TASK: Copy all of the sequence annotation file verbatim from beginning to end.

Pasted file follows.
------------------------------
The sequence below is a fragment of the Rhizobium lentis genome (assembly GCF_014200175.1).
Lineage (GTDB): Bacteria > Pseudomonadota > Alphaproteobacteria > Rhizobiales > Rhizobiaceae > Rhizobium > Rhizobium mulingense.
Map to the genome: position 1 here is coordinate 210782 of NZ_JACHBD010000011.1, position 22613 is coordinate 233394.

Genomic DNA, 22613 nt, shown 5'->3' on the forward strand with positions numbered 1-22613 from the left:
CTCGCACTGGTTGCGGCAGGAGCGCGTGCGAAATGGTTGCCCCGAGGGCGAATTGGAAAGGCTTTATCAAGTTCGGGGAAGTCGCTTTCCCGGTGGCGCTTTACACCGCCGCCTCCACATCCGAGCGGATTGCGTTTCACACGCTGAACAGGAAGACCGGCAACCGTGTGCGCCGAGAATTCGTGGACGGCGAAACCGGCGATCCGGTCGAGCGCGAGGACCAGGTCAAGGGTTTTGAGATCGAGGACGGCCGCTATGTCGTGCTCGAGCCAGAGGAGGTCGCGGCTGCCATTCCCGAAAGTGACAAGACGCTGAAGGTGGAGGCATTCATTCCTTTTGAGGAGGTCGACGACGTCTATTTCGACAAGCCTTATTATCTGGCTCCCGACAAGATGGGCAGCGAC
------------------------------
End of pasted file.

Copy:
The sequence below is a fragment of the Rhizobium lentis genome (assembly GCF_014200175.1).
Lineage (GTDB): Bacteria > Pseudomonadota > Alphaproteobacteria > Rhizobiales > Rhizobiaceae > Rhizobium > Rhizobium mulingense.
Map to the genome: position 1 here is coordinate 210782 of NZ_JACHBD010000011.1, position 22613 is coordinate 233394.

Genomic DNA, 22613 nt, shown 5'->3' on the forward strand with positions numbered 1-22613 from the left:
CTCGCACTGGTTGCGGCAGGAGCGCGTGCGAAATGGTTGCCCCGAGGGCGAATTGGAAAGGCTTTATCAAGTTCGGGGAAGTCGCTTTCCCGGTGGCGCTTTACACCGCCGCCTCCACATCCGAGCGGATTGCGTTTCACACGCTGAACAGGAAGACCGGCAACCGTGTGCGCCGAGAATTCGTGGACGGCGAAACCGGCGATCCGGTCGAGCGCGAGGACCAGGTCAAGGGTTTTGAGATCGAGGACGGCCGCTATGTCGTGCTCGAGCCAGAGGAGGTCGCGGCTGCCATTCCCGAAAGTGACAAGACGCTGAAGGTGGAGGCATTCATTCCTTTTGAGGAGGTCGACGACGTCTATTTCGACAAGCCTTATTATCTGGCTCCCGACAAGATGGGCAGCGAC